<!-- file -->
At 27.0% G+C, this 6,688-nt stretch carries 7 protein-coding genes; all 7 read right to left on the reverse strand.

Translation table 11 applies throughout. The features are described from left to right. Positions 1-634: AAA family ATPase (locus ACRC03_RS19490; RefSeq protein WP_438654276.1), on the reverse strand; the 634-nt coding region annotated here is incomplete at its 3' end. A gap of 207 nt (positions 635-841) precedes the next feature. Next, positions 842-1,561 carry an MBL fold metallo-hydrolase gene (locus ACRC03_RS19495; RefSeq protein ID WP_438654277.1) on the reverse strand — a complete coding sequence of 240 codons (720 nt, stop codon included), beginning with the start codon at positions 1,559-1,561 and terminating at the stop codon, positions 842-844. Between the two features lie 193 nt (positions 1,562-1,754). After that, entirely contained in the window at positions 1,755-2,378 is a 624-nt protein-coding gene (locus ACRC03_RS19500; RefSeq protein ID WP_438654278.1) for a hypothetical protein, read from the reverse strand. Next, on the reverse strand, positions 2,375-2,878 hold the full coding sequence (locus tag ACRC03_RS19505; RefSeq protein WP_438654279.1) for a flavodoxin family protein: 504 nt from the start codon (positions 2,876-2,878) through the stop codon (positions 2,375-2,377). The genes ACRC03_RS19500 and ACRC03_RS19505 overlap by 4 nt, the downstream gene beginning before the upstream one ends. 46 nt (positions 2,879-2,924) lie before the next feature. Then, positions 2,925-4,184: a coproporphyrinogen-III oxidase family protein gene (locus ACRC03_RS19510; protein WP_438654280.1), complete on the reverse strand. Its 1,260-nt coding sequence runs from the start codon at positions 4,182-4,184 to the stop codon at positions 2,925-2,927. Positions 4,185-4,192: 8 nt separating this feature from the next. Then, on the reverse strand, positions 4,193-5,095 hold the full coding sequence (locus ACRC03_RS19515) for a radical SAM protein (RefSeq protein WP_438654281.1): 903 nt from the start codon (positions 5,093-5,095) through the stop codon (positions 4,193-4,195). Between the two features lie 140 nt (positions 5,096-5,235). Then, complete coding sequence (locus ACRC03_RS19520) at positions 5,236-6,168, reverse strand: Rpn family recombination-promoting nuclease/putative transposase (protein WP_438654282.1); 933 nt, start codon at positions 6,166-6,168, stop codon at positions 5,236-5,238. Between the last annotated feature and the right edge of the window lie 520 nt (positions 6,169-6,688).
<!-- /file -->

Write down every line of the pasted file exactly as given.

At 27.0% G+C, this 6,688-nt stretch carries 7 protein-coding genes; all 7 read right to left on the reverse strand.

Translation table 11 applies throughout. The features are described from left to right. Positions 1-634: AAA family ATPase (locus ACRC03_RS19490; RefSeq protein WP_438654276.1), on the reverse strand; the 634-nt coding region annotated here is incomplete at its 3' end. A gap of 207 nt (positions 635-841) precedes the next feature. Next, positions 842-1,561 carry an MBL fold metallo-hydrolase gene (locus ACRC03_RS19495; RefSeq protein ID WP_438654277.1) on the reverse strand — a complete coding sequence of 240 codons (720 nt, stop codon included), beginning with the start codon at positions 1,559-1,561 and terminating at the stop codon, positions 842-844. Between the two features lie 193 nt (positions 1,562-1,754). After that, entirely contained in the window at positions 1,755-2,378 is a 624-nt protein-coding gene (locus ACRC03_RS19500; RefSeq protein ID WP_438654278.1) for a hypothetical protein, read from the reverse strand. Next, on the reverse strand, positions 2,375-2,878 hold the full coding sequence (locus tag ACRC03_RS19505; RefSeq protein WP_438654279.1) for a flavodoxin family protein: 504 nt from the start codon (positions 2,876-2,878) through the stop codon (positions 2,375-2,377). The genes ACRC03_RS19500 and ACRC03_RS19505 overlap by 4 nt, the downstream gene beginning before the upstream one ends. 46 nt (positions 2,879-2,924) lie before the next feature. Then, positions 2,925-4,184: a coproporphyrinogen-III oxidase family protein gene (locus ACRC03_RS19510; protein WP_438654280.1), complete on the reverse strand. Its 1,260-nt coding sequence runs from the start codon at positions 4,182-4,184 to the stop codon at positions 2,925-2,927. Positions 4,185-4,192: 8 nt separating this feature from the next. Then, on the reverse strand, positions 4,193-5,095 hold the full coding sequence (locus ACRC03_RS19515) for a radical SAM protein (RefSeq protein WP_438654281.1): 903 nt from the start codon (positions 5,093-5,095) through the stop codon (positions 4,193-4,195). Between the two features lie 140 nt (positions 5,096-5,235). Then, complete coding sequence (locus ACRC03_RS19520) at positions 5,236-6,168, reverse strand: Rpn family recombination-promoting nuclease/putative transposase (protein WP_438654282.1); 933 nt, start codon at positions 6,166-6,168, stop codon at positions 5,236-5,238. Between the last annotated feature and the right edge of the window lie 520 nt (positions 6,169-6,688).